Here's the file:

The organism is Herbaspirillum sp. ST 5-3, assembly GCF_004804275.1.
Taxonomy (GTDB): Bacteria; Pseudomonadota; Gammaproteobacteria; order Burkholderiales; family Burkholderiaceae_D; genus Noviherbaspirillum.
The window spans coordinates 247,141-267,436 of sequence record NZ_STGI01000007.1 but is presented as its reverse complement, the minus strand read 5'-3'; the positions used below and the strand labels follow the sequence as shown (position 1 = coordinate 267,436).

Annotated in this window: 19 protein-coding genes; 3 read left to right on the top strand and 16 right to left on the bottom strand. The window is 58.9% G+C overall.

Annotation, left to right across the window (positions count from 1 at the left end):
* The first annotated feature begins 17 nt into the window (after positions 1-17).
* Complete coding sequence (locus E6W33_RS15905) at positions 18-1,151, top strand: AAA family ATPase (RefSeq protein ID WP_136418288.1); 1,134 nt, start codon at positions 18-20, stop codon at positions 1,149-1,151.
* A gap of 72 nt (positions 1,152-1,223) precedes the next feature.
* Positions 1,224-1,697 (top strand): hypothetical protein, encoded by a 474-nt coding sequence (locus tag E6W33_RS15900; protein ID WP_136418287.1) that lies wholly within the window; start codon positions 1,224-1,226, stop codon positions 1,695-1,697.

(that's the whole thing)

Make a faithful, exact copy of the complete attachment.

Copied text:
The organism is Herbaspirillum sp. ST 5-3, assembly GCF_004804275.1.
Taxonomy (GTDB): Bacteria; Pseudomonadota; Gammaproteobacteria; order Burkholderiales; family Burkholderiaceae_D; genus Noviherbaspirillum.
The window spans coordinates 247,141-267,436 of sequence record NZ_STGI01000007.1 but is presented as its reverse complement, the minus strand read 5'-3'; the positions used below and the strand labels follow the sequence as shown (position 1 = coordinate 267,436).

Annotated in this window: 19 protein-coding genes; 3 read left to right on the top strand and 16 right to left on the bottom strand. The window is 58.9% G+C overall.

Annotation, left to right across the window (positions count from 1 at the left end):
* The first annotated feature begins 17 nt into the window (after positions 1-17).
* Complete coding sequence (locus E6W33_RS15905) at positions 18-1,151, top strand: AAA family ATPase (RefSeq protein ID WP_136418288.1); 1,134 nt, start codon at positions 18-20, stop codon at positions 1,149-1,151.
* A gap of 72 nt (positions 1,152-1,223) precedes the next feature.
* Positions 1,224-1,697 (top strand): hypothetical protein, encoded by a 474-nt coding sequence (locus tag E6W33_RS15900; protein ID WP_136418287.1) that lies wholly within the window; start codon positions 1,224-1,226, stop codon positions 1,695-1,697.